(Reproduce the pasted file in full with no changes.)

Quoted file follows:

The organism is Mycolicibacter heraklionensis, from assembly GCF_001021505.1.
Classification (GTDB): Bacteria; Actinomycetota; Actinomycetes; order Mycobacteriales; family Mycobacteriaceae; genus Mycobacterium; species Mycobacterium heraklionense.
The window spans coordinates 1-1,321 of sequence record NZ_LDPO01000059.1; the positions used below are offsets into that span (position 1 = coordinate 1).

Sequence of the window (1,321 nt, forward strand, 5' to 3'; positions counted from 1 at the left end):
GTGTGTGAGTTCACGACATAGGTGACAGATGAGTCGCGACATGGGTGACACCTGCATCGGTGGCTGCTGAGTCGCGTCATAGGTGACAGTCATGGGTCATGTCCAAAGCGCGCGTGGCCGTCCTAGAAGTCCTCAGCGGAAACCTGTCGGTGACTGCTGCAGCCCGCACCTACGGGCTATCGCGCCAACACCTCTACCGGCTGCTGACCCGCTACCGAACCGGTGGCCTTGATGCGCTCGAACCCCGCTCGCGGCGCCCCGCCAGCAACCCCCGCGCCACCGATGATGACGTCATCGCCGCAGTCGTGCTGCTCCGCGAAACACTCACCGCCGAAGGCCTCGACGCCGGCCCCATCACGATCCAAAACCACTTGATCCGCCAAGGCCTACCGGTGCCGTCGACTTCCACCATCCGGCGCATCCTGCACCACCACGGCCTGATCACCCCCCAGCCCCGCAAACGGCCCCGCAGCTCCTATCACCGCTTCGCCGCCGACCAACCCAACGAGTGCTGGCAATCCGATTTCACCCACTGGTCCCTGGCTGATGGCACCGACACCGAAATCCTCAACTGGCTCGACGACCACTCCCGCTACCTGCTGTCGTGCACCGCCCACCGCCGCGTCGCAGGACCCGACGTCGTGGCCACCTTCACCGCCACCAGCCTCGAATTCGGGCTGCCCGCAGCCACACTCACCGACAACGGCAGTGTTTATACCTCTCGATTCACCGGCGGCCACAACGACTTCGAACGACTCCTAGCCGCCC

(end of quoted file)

The organism is Mycolicibacter heraklionensis, from assembly GCF_001021505.1.
Classification (GTDB): Bacteria; Actinomycetota; Actinomycetes; order Mycobacteriales; family Mycobacteriaceae; genus Mycobacterium; species Mycobacterium heraklionense.
The window spans coordinates 1-1,321 of sequence record NZ_LDPO01000059.1; the positions used below are offsets into that span (position 1 = coordinate 1).

Sequence of the window (1,321 nt, forward strand, 5' to 3'; positions counted from 1 at the left end):
GTGTGTGAGTTCACGACATAGGTGACAGATGAGTCGCGACATGGGTGACACCTGCATCGGTGGCTGCTGAGTCGCGTCATAGGTGACAGTCATGGGTCATGTCCAAAGCGCGCGTGGCCGTCCTAGAAGTCCTCAGCGGAAACCTGTCGGTGACTGCTGCAGCCCGCACCTACGGGCTATCGCGCCAACACCTCTACCGGCTGCTGACCCGCTACCGAACCGGTGGCCTTGATGCGCTCGAACCCCGCTCGCGGCGCCCCGCCAGCAACCCCCGCGCCACCGATGATGACGTCATCGCCGCAGTCGTGCTGCTCCGCGAAACACTCACCGCCGAAGGCCTCGACGCCGGCCCCATCACGATCCAAAACCACTTGATCCGCCAAGGCCTACCGGTGCCGTCGACTTCCACCATCCGGCGCATCCTGCACCACCACGGCCTGATCACCCCCCAGCCCCGCAAACGGCCCCGCAGCTCCTATCACCGCTTCGCCGCCGACCAACCCAACGAGTGCTGGCAATCCGATTTCACCCACTGGTCCCTGGCTGATGGCACCGACACCGAAATCCTCAACTGGCTCGACGACCACTCCCGCTACCTGCTGTCGTGCACCGCCCACCGCCGCGTCGCAGGACCCGACGTCGTGGCCACCTTCACCGCCACCAGCCTCGAATTCGGGCTGCCCGCAGCCACACTCACCGACAACGGCAGTGTTTATACCTCTCGATTCACCGGCGGCCACAACGACTTCGAACGACTCCTAGCCGCCC